THE UNUSUAL SUSPECT

THE UNUSUAL SUSPECT – By Dean O. Arutoghor 

I look up from cashing up for the day when I hear the ding-dong of the wireless shop door bell. It’s a white man in a smart suit.

He smiles at me. I smile and nod before going back to counting the notes and coins.

It’s been a good day today. Probably the best day of the year so far. My bank manager (and the wife) will definitely be happy at today’s takings.

The bell dings again. When I look up this time, I am immediately alarmed.

It’s some black guy with his hood up and head down. A black guy in a hood? In rural Blakeney, Norfolk?

Hmmm. Maybe I should cash up properly after I have locked up.

I make to shut the till when the white man steps up to the counter.

He asks for a bottle of Baileys Irish Cream, just behind the counter. I partly turn around, fetch him a bottle and place it in a carrier bag, all the while, my eyes following the black guy around the shop.

As the white man leaves, the black guy hurriedly follows him.

Just outside the door, the black guy suddenly grabs for the white man’s jacket.

The white man puts up a good fight, giving me enough time to grab my baseball bat from under the counter.

Storried The Unusual Suspect

The black guy doesn’t see me rushing towards him. He is too busy trying to wrest the white’s man’s wallet from his grasp. I catch the glint from what looks like a pen knife in his hand as I pull back my bat as far as I can and aim for his head.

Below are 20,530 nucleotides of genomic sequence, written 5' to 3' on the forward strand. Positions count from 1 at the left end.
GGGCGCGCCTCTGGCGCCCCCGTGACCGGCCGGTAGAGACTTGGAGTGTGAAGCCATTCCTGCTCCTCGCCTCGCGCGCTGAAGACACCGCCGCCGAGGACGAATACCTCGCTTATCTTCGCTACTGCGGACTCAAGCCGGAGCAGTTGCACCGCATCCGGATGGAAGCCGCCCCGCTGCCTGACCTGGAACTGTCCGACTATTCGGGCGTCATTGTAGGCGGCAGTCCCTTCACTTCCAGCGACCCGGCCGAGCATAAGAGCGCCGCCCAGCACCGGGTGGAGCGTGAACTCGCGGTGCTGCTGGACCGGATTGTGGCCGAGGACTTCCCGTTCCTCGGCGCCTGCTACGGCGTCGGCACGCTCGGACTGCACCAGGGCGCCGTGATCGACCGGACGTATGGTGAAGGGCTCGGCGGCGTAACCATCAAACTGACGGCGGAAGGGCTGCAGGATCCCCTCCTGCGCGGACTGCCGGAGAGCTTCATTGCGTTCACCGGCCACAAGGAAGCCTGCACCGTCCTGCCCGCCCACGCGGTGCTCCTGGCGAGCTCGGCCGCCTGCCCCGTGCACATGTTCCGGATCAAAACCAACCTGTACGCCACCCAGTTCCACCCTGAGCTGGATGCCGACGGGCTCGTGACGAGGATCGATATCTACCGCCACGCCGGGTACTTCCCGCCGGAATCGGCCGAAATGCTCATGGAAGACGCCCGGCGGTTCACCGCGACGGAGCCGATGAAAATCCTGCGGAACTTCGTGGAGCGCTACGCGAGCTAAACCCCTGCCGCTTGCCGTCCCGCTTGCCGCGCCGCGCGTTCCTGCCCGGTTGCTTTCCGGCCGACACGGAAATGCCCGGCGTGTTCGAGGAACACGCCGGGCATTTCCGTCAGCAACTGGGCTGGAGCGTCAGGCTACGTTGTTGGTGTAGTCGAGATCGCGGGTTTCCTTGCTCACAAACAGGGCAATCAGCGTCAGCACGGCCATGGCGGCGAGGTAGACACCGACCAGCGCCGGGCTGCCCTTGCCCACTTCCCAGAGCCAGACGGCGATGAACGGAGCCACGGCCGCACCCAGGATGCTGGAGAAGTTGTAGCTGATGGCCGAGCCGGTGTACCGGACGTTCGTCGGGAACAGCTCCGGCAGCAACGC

My swing is off target and slams into his right shoulder instead. The force, however, unbalances him and he crashes into the newspaper stand. The white man puts his hands up in shock but when he sees that I am only interested in the mugger, he mutters ‘thank you’ and runs to his car.

I stand over the dazed black guy as he flails about, trying to get back to his feet.

I hear the white man screech off in his car.

I shout down at the black man as I stand over him with my bat raised over my head. ‘Don’t you dare move,’ I warn menacingly. ‘Somebody call the police.’

‘You idiot. I am the police,’ he muffles as he rubs the back of his head.

My solicitor briefs me the next day. I am facing a charge of common assault for whacking the undercover policeman who had been tracking the white man in a suit, a Michael Gray, a known conman who had a track record of stealing from small shops just as they were cashing up. The glint from the penknife I could have sworn I saw was actually from the policeman’s handcuffs, I am told.

Michael Gray is still at large…with my £1,093 takings.

When I get bail that afternoon, my mother picks me up from outside the police station. She can’t bring herself to look at me. I lower my head in shame as I get into the car. As if I didn’t feel bad enough for what I did to a fellow black man.

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THE UNUSUAL SUSPECT

By Dean O. Arutoghor 

I look up from cashing up for the day when I hear the ding-dong of the wireless shop door bell. It’s a white man in a smart suit.

He smiles at me. I smile and nod before going back to counting the notes and coins.

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